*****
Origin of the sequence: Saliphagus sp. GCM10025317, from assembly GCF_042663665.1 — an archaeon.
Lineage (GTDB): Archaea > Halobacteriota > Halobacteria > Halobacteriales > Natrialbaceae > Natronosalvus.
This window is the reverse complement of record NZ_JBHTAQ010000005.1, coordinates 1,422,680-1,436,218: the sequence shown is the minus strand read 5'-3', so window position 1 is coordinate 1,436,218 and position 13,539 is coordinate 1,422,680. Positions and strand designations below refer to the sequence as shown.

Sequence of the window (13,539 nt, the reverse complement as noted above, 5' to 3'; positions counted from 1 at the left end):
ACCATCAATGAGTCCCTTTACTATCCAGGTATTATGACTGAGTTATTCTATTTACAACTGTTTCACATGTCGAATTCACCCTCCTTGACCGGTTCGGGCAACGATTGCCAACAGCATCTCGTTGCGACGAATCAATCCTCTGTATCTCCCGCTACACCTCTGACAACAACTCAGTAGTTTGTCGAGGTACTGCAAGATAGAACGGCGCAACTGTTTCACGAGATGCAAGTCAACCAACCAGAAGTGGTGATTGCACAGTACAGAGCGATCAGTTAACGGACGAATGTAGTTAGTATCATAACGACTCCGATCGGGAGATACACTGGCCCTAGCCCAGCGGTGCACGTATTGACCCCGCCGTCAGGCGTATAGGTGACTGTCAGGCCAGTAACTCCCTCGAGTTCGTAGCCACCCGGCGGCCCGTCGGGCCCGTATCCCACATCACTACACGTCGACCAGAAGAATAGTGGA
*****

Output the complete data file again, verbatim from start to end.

Origin of the sequence: Saliphagus sp. GCM10025317, from assembly GCF_042663665.1 — an archaeon.
Lineage (GTDB): Archaea > Halobacteriota > Halobacteria > Halobacteriales > Natrialbaceae > Natronosalvus.
This window is the reverse complement of record NZ_JBHTAQ010000005.1, coordinates 1,422,680-1,436,218: the sequence shown is the minus strand read 5'-3', so window position 1 is coordinate 1,436,218 and position 13,539 is coordinate 1,422,680. Positions and strand designations below refer to the sequence as shown.

Sequence of the window (13,539 nt, the reverse complement as noted above, 5' to 3'; positions counted from 1 at the left end):
ACCATCAATGAGTCCCTTTACTATCCAGGTATTATGACTGAGTTATTCTATTTACAACTGTTTCACATGTCGAATTCACCCTCCTTGACCGGTTCGGGCAACGATTGCCAACAGCATCTCGTTGCGACGAATCAATCCTCTGTATCTCCCGCTACACCTCTGACAACAACTCAGTAGTTTGTCGAGGTACTGCAAGATAGAACGGCGCAACTGTTTCACGAGATGCAAGTCAACCAACCAGAAGTGGTGATTGCACAGTACAGAGCGATCAGTTAACGGACGAATGTAGTTAGTATCATAACGACTCCGATCGGGAGATACACTGGCCCTAGCCCAGCGGTGCACGTATTGACCCCGCCGTCAGGCGTATAGGTGACTGTCAGGCCAGTAACTCCCTCGAGTTCGTAGCCACCCGGCGGCCCGTCGGGCCCGTATCCCACATCACTACACGTCGACCAGAAGAATAGTGGA